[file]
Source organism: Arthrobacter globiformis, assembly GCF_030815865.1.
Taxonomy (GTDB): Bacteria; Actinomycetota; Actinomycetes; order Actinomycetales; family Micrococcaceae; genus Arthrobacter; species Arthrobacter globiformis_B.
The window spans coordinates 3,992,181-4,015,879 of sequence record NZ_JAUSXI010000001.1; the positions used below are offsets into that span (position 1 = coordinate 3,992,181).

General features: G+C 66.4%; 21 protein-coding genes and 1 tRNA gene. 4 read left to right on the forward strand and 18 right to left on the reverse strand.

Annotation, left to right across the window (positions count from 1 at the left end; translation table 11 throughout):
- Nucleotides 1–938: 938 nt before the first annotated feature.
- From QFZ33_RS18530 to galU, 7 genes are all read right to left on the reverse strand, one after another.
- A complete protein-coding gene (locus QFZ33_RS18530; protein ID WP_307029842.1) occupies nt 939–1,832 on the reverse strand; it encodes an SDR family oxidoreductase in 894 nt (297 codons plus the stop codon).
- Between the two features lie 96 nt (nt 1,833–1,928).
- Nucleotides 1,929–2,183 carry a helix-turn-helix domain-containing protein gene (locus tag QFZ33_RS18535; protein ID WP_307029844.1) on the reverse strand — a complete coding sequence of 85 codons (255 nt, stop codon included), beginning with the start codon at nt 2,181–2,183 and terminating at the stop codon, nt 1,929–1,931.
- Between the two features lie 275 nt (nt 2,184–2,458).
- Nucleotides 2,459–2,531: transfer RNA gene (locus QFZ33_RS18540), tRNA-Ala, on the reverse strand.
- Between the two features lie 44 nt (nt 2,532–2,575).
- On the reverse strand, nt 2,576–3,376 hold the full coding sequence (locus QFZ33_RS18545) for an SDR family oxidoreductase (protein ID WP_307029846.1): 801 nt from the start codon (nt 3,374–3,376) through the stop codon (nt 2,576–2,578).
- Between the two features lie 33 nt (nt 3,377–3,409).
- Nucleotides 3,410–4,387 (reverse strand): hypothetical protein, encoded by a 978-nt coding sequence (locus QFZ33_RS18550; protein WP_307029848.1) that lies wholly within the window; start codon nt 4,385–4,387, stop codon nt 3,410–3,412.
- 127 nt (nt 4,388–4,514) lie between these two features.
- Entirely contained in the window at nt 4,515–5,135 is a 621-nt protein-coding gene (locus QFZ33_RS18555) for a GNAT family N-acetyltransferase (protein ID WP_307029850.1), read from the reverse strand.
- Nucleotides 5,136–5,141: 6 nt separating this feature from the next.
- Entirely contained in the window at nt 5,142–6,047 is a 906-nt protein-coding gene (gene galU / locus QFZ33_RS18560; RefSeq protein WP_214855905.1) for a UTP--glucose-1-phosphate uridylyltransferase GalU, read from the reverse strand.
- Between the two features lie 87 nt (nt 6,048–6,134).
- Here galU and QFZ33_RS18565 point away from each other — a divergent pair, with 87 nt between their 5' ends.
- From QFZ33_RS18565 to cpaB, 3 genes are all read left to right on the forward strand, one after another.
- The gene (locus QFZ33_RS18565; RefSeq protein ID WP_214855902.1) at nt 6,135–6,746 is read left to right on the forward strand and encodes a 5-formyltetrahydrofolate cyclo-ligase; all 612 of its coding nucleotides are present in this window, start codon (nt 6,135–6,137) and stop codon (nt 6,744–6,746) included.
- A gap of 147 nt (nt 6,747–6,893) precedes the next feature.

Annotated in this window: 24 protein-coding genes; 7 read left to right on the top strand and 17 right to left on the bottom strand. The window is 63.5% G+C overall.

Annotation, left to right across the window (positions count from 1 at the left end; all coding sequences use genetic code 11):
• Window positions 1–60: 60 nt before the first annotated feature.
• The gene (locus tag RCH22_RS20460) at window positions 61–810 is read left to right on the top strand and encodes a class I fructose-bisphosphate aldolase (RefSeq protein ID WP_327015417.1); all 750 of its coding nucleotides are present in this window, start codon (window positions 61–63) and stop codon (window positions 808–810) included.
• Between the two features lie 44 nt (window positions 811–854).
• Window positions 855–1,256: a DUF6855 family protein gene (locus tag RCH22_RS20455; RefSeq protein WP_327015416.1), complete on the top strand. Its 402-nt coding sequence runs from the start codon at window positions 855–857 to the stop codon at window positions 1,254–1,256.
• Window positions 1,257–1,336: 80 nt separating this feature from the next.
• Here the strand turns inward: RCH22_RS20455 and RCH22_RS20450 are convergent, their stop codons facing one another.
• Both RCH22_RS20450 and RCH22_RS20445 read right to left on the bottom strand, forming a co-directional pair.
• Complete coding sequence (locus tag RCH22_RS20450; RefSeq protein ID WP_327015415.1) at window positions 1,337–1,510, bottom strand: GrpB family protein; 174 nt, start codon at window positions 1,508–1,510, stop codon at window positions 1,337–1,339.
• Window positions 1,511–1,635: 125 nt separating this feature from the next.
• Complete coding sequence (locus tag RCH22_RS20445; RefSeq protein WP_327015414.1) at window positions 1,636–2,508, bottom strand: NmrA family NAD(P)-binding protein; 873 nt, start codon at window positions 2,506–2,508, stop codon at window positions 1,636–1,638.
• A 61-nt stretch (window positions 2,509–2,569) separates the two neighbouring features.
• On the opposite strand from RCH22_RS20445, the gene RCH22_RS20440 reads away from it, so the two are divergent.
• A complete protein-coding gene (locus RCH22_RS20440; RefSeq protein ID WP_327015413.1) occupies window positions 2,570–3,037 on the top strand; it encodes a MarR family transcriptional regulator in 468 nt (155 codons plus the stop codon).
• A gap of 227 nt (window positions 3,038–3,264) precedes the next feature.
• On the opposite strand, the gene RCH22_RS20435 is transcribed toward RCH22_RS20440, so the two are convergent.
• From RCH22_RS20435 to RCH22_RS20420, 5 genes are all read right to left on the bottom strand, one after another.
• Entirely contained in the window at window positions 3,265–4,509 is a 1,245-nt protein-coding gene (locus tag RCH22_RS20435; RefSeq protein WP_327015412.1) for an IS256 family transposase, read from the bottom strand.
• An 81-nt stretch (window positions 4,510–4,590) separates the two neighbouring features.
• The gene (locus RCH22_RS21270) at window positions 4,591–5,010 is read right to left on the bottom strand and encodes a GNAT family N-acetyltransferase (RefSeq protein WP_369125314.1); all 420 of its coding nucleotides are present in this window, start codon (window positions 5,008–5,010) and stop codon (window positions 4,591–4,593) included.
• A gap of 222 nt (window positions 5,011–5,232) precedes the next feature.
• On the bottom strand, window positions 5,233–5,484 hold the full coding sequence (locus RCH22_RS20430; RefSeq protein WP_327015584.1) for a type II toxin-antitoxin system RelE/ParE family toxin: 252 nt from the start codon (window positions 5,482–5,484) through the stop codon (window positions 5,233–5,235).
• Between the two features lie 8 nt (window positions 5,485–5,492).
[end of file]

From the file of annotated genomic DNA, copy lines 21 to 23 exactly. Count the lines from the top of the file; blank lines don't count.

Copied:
- Between the two features lie 87 nt (nt 6,048–6,134).
- Here galU and QFZ33_RS18565 point away from each other — a divergent pair, with 87 nt between their 5' ends.
- From QFZ33_RS18565 to cpaB, 3 genes are all read left to right on the forward strand, one after another.